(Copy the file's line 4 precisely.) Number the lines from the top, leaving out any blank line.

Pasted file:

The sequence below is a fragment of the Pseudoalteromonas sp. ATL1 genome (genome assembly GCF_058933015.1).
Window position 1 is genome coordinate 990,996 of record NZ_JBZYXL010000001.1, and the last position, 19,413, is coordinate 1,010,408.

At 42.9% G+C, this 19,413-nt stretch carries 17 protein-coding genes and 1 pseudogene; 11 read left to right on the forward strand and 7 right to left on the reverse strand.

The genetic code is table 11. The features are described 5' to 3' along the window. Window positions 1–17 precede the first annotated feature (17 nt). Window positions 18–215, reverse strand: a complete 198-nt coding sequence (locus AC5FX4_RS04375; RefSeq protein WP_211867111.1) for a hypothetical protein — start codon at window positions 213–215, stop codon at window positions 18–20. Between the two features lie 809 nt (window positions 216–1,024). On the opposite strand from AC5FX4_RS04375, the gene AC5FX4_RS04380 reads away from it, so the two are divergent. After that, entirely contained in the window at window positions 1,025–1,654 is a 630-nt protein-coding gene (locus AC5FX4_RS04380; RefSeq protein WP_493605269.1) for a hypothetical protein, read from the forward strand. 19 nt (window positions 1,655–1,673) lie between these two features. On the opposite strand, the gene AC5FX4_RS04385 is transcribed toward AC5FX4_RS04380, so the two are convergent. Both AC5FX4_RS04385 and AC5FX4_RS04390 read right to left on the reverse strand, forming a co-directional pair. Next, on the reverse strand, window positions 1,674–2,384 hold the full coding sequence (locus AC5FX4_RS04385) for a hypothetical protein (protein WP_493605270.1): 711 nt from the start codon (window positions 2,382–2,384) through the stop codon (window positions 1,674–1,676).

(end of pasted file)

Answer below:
The genetic code is table 11. The features are described 5' to 3' along the window. Window positions 1–17 precede the first annotated feature (17 nt). Window positions 18–215, reverse strand: a complete 198-nt coding sequence (locus AC5FX4_RS04375; RefSeq protein WP_211867111.1) for a hypothetical protein — start codon at window positions 213–215, stop codon at window positions 18–20. Between the two features lie 809 nt (window positions 216–1,024). On the opposite strand from AC5FX4_RS04375, the gene AC5FX4_RS04380 reads away from it, so the two are divergent. After that, entirely contained in the window at window positions 1,025–1,654 is a 630-nt protein-coding gene (locus AC5FX4_RS04380; RefSeq protein WP_493605269.1) for a hypothetical protein, read from the forward strand. 19 nt (window positions 1,655–1,673) lie between these two features. On the opposite strand, the gene AC5FX4_RS04385 is transcribed toward AC5FX4_RS04380, so the two are convergent. Both AC5FX4_RS04385 and AC5FX4_RS04390 read right to left on the reverse strand, forming a co-directional pair. Next, on the reverse strand, window positions 1,674–2,384 hold the full coding sequence (locus AC5FX4_RS04385) for a hypothetical protein (protein WP_493605270.1): 711 nt from the start codon (window positions 2,382–2,384) through the stop codon (window positions 1,674–1,676).